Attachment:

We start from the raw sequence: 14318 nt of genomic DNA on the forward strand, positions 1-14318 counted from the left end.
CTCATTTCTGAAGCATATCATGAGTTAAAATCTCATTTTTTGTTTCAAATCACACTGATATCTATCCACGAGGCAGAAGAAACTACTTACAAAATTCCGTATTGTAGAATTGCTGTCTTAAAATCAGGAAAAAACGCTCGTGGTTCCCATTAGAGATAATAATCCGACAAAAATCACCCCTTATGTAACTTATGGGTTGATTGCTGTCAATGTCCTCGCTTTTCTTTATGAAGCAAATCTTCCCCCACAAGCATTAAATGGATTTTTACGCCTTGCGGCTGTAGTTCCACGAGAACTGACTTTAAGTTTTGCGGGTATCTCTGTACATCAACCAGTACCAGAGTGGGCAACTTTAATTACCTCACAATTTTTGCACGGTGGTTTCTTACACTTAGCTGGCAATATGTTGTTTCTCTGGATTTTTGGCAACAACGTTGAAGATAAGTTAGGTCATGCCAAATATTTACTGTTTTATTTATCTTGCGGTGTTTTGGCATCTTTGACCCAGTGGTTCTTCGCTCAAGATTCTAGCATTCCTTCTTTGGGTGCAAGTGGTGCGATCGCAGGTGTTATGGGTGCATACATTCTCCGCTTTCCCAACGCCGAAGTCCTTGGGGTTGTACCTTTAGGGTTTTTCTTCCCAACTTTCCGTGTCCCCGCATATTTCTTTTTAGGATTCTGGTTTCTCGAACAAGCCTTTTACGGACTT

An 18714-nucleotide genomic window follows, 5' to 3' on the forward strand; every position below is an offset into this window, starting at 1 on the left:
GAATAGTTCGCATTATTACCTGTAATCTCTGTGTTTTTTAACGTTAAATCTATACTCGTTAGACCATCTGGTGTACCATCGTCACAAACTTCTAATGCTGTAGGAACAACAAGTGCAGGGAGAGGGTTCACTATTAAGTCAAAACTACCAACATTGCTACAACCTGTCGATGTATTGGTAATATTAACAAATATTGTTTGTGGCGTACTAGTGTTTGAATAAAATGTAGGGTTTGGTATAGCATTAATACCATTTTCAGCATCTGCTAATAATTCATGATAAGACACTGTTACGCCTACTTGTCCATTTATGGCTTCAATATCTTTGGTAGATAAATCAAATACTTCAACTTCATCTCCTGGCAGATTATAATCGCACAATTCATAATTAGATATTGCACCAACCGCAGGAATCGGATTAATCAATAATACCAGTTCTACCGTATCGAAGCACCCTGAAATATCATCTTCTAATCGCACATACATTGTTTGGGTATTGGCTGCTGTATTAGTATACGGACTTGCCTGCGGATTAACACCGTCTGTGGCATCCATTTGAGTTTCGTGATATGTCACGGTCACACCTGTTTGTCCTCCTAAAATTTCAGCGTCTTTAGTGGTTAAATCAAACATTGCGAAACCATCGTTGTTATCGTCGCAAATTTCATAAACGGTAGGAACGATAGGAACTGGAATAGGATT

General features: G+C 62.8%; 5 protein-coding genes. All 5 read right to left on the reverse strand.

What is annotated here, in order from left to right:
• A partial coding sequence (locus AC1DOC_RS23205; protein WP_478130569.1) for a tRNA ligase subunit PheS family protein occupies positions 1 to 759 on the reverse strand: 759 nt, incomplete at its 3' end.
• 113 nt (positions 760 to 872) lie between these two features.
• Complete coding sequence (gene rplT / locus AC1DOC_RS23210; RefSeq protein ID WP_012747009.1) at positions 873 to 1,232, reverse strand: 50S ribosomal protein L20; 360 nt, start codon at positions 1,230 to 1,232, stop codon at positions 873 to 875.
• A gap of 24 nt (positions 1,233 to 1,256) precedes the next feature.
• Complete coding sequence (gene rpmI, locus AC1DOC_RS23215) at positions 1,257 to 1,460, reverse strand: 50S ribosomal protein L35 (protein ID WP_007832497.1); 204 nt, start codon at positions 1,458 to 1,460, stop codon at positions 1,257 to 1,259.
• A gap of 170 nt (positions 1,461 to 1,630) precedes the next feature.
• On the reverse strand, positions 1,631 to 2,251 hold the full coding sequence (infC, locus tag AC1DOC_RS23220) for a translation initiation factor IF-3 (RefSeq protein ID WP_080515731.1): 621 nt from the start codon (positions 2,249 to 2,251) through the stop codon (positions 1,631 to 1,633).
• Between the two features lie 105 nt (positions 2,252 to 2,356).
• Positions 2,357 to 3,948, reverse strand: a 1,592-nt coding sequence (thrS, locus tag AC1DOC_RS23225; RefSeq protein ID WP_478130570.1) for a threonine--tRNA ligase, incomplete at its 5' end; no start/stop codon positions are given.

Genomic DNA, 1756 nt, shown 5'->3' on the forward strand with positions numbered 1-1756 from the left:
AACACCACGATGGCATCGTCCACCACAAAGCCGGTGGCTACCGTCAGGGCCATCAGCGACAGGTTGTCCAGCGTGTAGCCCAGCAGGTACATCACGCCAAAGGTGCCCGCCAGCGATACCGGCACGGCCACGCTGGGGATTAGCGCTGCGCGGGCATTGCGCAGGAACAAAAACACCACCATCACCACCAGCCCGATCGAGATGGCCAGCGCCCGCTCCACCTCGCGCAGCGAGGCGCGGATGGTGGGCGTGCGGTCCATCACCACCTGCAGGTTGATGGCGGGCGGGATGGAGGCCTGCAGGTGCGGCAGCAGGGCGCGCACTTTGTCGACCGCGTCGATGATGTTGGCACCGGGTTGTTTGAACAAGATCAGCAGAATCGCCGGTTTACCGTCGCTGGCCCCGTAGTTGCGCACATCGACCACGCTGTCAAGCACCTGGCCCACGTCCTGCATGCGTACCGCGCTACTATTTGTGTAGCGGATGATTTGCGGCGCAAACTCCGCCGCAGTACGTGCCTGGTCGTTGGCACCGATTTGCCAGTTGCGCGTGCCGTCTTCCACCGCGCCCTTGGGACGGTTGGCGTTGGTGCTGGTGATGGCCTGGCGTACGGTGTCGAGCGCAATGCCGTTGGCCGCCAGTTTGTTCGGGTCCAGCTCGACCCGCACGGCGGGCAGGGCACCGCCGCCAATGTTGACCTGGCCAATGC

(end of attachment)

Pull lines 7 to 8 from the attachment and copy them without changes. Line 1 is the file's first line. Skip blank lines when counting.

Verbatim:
• A partial coding sequence (locus AC1DOC_RS23205; protein WP_478130569.1) for a tRNA ligase subunit PheS family protein occupies positions 1 to 759 on the reverse strand: 759 nt, incomplete at its 3' end.
• 113 nt (positions 760 to 872) lie between these two features.